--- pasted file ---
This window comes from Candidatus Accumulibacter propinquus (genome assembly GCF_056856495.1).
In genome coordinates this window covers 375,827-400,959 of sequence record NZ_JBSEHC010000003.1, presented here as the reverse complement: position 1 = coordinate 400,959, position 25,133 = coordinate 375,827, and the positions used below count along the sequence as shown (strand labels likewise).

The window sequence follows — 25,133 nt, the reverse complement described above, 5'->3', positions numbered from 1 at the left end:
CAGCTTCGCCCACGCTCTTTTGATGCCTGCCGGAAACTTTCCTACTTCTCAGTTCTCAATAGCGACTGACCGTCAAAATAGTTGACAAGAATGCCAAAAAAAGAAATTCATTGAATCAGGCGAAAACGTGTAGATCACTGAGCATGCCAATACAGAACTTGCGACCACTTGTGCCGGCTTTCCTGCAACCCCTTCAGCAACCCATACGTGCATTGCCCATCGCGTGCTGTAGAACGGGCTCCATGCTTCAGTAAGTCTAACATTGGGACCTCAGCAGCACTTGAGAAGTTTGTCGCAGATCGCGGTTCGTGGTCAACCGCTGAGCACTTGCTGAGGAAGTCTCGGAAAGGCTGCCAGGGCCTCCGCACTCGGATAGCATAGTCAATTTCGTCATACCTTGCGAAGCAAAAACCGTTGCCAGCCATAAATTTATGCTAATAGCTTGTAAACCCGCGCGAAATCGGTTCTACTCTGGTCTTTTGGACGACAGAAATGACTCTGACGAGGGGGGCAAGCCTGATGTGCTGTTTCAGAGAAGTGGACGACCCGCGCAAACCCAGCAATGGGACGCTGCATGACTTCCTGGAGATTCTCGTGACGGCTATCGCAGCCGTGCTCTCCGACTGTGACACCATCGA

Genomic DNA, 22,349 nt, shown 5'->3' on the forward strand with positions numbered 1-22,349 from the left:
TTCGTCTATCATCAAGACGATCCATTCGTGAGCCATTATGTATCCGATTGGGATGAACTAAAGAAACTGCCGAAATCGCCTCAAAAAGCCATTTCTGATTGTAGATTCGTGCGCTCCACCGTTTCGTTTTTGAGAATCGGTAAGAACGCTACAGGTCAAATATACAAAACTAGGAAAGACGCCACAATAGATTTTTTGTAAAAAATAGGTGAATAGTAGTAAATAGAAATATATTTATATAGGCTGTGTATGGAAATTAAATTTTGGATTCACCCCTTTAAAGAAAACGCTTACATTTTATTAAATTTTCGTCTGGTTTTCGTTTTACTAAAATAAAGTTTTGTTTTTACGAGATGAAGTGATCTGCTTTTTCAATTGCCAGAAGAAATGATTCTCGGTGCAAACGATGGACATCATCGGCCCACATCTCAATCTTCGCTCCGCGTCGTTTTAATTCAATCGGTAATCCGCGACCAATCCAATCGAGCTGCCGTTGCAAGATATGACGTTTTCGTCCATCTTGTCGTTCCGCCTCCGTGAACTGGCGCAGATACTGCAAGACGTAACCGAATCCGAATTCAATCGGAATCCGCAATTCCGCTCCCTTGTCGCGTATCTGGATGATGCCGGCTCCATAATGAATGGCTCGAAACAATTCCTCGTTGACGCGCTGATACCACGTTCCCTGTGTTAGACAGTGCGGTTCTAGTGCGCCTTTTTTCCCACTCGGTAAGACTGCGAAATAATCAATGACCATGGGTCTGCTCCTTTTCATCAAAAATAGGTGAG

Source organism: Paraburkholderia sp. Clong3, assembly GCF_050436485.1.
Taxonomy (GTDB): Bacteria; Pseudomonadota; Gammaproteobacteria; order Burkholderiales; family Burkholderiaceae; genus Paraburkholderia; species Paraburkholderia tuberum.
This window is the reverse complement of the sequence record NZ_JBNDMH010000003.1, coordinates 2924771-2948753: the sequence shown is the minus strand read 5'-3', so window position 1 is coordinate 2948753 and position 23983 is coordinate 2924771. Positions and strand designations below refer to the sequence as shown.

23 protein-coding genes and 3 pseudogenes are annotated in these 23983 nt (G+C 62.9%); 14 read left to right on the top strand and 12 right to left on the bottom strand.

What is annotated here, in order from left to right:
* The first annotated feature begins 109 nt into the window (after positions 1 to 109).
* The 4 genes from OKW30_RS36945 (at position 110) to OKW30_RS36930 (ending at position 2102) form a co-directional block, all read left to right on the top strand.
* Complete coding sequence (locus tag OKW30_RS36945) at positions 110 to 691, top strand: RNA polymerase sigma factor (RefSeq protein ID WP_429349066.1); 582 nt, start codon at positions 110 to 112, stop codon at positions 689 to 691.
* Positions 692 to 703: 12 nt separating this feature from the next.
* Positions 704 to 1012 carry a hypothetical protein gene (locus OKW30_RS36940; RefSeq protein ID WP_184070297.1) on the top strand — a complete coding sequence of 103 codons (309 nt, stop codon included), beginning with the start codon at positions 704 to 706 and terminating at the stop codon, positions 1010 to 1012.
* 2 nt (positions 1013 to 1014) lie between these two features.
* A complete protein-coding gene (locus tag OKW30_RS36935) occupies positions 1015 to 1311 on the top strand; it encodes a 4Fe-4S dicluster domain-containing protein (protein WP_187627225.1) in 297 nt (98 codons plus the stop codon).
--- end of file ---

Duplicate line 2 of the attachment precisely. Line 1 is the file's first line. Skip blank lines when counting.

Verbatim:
In genome coordinates this window covers 375,827-400,959 of sequence record NZ_JBSEHC010000003.1, presented here as the reverse complement: position 1 = coordinate 400,959, position 25,133 = coordinate 375,827, and the positions used below count along the sequence as shown (strand labels likewise).